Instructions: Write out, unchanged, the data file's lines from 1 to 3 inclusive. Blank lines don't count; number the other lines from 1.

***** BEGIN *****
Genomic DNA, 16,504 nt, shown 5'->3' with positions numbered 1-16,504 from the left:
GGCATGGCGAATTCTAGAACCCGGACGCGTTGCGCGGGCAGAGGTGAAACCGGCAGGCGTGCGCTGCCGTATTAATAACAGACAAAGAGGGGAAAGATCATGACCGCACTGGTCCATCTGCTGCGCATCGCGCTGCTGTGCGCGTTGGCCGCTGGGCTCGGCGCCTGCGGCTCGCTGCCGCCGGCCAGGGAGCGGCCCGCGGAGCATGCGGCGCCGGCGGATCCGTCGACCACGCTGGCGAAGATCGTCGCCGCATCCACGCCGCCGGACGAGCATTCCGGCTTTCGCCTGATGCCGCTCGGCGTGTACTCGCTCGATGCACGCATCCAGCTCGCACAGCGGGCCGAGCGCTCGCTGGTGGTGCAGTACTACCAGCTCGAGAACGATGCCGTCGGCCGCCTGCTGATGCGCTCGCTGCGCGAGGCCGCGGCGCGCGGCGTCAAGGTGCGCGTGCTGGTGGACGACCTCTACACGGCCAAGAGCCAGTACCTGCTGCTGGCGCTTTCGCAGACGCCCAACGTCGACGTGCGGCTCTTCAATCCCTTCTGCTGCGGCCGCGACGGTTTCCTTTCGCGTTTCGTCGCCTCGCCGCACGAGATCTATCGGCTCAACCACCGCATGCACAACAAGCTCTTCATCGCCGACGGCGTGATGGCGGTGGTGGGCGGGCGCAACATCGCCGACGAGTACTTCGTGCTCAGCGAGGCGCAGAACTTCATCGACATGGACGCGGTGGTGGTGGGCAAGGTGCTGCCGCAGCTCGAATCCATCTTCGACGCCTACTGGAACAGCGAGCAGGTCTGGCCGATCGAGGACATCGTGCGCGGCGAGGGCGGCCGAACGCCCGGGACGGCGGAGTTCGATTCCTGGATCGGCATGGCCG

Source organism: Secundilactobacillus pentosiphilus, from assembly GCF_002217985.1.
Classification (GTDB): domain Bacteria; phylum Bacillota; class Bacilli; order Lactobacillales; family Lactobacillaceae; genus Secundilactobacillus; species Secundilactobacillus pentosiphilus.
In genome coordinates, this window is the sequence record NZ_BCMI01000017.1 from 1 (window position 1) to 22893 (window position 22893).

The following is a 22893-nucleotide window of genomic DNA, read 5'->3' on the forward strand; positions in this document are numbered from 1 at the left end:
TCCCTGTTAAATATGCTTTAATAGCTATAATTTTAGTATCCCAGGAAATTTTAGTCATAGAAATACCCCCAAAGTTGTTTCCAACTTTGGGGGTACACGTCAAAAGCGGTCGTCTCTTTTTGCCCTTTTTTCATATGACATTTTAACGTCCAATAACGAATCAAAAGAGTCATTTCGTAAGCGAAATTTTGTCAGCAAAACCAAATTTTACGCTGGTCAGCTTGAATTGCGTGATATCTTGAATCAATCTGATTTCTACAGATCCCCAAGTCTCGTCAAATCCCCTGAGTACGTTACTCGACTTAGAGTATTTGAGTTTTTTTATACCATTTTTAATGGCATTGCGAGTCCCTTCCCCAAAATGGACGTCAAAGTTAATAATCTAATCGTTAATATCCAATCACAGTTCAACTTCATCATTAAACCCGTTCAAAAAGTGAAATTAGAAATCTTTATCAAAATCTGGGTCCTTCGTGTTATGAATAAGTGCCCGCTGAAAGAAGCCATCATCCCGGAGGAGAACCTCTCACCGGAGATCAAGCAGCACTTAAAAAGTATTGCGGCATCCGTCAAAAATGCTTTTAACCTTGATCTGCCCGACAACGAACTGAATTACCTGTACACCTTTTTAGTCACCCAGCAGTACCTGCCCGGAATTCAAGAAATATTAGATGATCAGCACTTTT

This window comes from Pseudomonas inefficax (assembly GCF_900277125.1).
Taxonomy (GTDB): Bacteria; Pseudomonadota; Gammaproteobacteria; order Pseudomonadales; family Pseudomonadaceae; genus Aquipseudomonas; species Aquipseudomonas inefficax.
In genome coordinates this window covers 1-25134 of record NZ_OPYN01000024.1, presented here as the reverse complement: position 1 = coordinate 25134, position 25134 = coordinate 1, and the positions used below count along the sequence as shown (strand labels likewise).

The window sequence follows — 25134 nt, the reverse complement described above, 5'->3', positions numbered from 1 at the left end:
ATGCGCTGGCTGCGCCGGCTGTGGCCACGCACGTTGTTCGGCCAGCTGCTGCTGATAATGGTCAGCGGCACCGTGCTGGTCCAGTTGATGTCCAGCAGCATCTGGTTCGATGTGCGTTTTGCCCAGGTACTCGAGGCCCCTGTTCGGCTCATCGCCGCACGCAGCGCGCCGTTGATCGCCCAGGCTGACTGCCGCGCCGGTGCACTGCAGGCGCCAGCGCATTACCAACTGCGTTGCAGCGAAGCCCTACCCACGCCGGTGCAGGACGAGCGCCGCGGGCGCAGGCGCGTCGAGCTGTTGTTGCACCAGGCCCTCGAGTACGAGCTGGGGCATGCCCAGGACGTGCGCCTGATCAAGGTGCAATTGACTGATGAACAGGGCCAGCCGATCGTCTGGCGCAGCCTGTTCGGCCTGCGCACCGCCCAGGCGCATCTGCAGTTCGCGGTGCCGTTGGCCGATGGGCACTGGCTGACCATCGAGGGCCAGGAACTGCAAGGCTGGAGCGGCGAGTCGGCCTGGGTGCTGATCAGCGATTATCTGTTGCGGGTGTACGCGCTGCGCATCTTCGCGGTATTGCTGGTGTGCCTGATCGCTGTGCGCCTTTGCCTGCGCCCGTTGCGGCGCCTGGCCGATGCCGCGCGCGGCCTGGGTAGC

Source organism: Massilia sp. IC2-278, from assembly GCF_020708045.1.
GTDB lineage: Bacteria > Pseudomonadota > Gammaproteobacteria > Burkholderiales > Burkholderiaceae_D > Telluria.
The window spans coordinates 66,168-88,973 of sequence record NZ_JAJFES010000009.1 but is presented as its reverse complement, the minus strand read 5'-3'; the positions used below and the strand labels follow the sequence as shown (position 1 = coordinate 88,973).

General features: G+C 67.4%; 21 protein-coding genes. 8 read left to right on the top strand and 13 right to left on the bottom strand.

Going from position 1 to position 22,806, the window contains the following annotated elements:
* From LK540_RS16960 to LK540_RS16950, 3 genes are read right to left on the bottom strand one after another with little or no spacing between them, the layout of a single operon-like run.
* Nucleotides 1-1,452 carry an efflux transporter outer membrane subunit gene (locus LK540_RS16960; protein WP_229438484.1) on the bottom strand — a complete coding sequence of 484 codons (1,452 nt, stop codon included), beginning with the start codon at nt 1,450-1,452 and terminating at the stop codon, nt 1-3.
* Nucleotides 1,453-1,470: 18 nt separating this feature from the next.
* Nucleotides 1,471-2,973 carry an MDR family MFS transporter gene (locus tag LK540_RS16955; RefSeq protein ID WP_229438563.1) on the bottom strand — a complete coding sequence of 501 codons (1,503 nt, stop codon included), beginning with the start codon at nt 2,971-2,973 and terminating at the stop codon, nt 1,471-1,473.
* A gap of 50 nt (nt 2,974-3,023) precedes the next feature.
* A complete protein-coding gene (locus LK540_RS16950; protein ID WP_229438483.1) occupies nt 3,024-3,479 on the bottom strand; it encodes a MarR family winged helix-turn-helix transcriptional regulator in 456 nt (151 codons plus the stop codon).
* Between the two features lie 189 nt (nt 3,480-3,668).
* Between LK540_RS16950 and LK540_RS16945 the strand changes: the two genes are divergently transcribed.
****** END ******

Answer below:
Genomic DNA, 16,504 nt, shown 5'->3' with positions numbered 1-16,504 from the left:
GGCATGGCGAATTCTAGAACCCGGACGCGTTGCGCGGGCAGAGGTGAAACCGGCAGGCGTGCGCTGCCGTATTAATAACAGACAAAGAGGGGAAAGATCATGACCGCACTGGTCCATCTGCTGCGCATCGCGCTGCTGTGCGCGTTGGCCGCTGGGCTCGGCGCCTGCGGCTCGCTGCCGCCGGCCAGGGAGCGGCCCGCGGAGCATGCGGCGCCGGCGGATCCGTCGACCACGCTGGCGAAGATCGTCGCCGCATCCACGCCGCCGGACGAGCATTCCGGCTTTCGCCTGATGCCGCTCGGCGTGTACTCGCTCGATGCACGCATCCAGCTCGCACAGCGGGCCGAGCGCTCGCTGGTGGTGCAGTACTACCAGCTCGAGAACGATGCCGTCGGCCGCCTGCTGATGCGCTCGCTGCGCGAGGCCGCGGCGCGCGGCGTCAAGGTGCGCGTGCTGGTGGACGACCTCTACACGGCCAAGAGCCAGTACCTGCTGCTGGCGCTTTCGCAGACGCCCAACGTCGACGTGCGGCTCTTCAATCCCTTCTGCTGCGGCCGCGACGGTTTCCTTTCGCGTTTCGTCGCCTCGCCGCACGAGATCTATCGGCTCAACCACCGCATGCACAACAAGCTCTTCATCGCCGACGGCGTGATGGCGGTGGTGGGCGGGCGCAACATCGCCGACGAGTACTTCGTGCTCAGCGAGGCGCAGAACTTCATCGACATGGACGCGGTGGTGGTGGGCAAGGTGCTGCCGCAGCTCGAATCCATCTTCGACGCCTACTGGAACAGCGAGCAGGTCTGGCCGATCGAGGACATCGTGCGCGGCGAGGGCGGCCGAACGCCCGGGACGGCGGAGTTCGATTCCTGGATCGGCATGGCCG

Source organism: Secundilactobacillus pentosiphilus, from assembly GCF_002217985.1.